In the United States, the most useful instrument to date is the Alien Tort Claims Act (ATCA), a 200-year-old law which gives the US courts jurisdiction to hear cases of human rights abuses (violations of customary international law) occurring anywhere in the world as long as the US courts have jurisdiction over the defendant. This covers a limited range of charges of severe human rights abuses, namely slave labour, collusion in genocide, collusion in torture, and collusion in extrajudicial murder. Several cases in the US are being brought on the basis of the ATCA, notably that of the Burmese people v. UNOCAL of California (see ER 2.2), which has progressed some way partly because of the judge’s strong reaction to the idea that a US company could be using slave labour in view of the USA’s own history of slavery. It was argued that where a mother company is not US-based, US courts had no jurisdiction, for instance over Total, a French company which is a partner in the same joint venture as UNOCAL in Burma. This argument is being adduced in the case of the murder of Nigerian activist Ken Saro-Wiwa and others of the ‘Ogoni 9’, brought in New York by their families, where Shell’s argument that it bears no responsibility on the grounds that it does not exist in the USA is incredible but legally sound. However an American judge also has jurisdiction in the case of a not-US based company ‘doing business’ in the USA. A non-American company that has an office in the USA would, for that reason, fall under the jurisdiction of the ATCA. However up till now no case against a non-American company has been accepted by the judge. The argument of Shell in the case of Ken Saro-Wiwa that it has no responsibility because it does not exist in the USA, has been overthrown by the District Court because Shell has an agent based in New York.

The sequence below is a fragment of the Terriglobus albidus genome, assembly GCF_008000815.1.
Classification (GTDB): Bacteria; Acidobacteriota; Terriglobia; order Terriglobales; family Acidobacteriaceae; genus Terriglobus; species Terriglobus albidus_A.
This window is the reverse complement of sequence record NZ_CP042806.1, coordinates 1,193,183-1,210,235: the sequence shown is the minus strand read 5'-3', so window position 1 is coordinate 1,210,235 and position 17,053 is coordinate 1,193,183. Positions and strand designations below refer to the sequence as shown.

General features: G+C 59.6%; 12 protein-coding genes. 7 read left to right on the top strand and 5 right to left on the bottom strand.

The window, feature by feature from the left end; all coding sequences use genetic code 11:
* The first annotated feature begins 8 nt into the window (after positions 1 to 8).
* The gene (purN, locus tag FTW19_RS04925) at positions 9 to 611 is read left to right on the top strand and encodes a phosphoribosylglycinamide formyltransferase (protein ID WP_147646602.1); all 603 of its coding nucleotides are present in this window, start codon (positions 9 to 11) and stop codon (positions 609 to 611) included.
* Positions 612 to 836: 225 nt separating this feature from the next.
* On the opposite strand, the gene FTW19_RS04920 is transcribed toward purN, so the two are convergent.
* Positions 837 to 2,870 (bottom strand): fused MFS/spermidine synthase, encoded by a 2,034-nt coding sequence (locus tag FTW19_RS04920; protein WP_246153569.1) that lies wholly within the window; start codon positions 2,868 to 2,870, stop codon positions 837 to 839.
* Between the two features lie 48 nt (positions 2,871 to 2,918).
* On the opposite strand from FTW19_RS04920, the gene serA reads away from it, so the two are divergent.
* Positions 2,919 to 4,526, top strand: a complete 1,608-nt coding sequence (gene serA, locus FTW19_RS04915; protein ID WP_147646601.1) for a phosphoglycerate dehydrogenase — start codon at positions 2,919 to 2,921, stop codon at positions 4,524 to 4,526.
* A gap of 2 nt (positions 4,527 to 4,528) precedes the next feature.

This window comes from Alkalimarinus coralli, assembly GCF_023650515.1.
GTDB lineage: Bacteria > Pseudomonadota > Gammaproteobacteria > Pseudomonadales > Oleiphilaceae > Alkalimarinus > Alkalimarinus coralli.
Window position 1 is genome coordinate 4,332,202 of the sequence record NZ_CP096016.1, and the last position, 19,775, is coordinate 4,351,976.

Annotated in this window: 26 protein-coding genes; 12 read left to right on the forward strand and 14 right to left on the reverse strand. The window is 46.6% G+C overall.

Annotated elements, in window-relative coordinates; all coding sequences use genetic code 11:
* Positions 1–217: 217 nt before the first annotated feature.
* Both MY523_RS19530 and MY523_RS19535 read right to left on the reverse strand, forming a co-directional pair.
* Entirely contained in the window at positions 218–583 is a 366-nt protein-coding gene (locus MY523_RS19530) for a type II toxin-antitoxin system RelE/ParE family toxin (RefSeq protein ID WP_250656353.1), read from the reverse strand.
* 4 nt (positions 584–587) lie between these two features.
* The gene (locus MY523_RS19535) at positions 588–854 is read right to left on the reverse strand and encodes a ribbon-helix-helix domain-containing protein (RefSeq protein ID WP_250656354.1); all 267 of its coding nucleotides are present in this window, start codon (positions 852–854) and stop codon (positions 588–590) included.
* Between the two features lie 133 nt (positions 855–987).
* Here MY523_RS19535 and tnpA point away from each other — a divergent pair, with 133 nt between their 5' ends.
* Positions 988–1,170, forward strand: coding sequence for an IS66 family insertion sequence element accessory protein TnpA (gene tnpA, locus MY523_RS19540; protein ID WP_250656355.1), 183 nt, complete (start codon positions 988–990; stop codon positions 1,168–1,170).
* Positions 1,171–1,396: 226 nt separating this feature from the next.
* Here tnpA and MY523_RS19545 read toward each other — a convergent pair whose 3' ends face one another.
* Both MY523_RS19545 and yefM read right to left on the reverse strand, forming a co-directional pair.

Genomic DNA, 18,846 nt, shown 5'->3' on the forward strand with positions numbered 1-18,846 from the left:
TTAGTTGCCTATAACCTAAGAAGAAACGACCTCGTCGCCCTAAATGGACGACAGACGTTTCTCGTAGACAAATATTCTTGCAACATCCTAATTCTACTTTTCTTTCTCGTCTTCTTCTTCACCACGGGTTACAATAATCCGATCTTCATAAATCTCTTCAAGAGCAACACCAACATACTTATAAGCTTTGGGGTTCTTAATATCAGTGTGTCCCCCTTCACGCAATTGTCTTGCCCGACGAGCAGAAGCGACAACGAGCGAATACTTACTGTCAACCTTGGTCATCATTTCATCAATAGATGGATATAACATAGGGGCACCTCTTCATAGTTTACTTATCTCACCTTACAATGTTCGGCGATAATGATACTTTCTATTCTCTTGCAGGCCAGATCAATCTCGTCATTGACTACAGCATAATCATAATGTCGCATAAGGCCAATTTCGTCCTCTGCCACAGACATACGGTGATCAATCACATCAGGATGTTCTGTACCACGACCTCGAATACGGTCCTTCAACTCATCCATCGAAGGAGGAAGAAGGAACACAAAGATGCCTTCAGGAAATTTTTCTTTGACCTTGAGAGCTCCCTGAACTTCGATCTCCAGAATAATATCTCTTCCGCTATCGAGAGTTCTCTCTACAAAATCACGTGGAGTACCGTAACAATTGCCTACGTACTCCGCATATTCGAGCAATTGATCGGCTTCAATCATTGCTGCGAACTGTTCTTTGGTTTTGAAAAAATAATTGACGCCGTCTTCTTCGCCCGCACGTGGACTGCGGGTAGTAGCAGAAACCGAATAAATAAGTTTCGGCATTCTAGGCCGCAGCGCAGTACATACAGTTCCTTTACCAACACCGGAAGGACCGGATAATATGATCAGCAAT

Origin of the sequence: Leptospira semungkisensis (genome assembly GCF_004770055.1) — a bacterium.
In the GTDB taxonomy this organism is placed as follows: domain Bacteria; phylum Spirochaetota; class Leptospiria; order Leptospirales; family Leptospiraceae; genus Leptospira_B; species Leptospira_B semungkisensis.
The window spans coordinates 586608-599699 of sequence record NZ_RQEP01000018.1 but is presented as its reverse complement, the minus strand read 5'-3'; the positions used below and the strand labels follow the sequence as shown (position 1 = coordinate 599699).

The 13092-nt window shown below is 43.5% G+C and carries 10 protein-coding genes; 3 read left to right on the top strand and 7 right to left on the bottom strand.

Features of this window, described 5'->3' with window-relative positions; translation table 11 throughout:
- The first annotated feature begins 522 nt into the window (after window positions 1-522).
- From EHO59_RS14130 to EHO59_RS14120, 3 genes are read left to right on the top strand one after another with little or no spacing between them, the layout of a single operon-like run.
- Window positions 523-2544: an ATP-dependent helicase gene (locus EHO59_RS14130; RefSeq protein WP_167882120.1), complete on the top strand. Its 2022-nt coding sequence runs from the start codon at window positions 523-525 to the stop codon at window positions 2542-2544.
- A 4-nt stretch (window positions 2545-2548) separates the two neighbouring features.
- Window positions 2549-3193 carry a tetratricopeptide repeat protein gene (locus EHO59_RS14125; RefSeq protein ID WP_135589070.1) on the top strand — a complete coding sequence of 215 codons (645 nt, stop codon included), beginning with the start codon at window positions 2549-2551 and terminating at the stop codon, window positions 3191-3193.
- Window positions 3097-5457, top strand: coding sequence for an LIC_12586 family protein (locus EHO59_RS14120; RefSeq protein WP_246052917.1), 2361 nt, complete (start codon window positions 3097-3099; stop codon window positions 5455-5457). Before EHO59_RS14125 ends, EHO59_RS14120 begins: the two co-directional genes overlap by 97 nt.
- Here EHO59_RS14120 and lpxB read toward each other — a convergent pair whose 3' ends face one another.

Another case against a US mining company in Irian Jaya, where the claim is of collusion in genocide of indigenous people through environmental pollution, was not upheld at the first stage.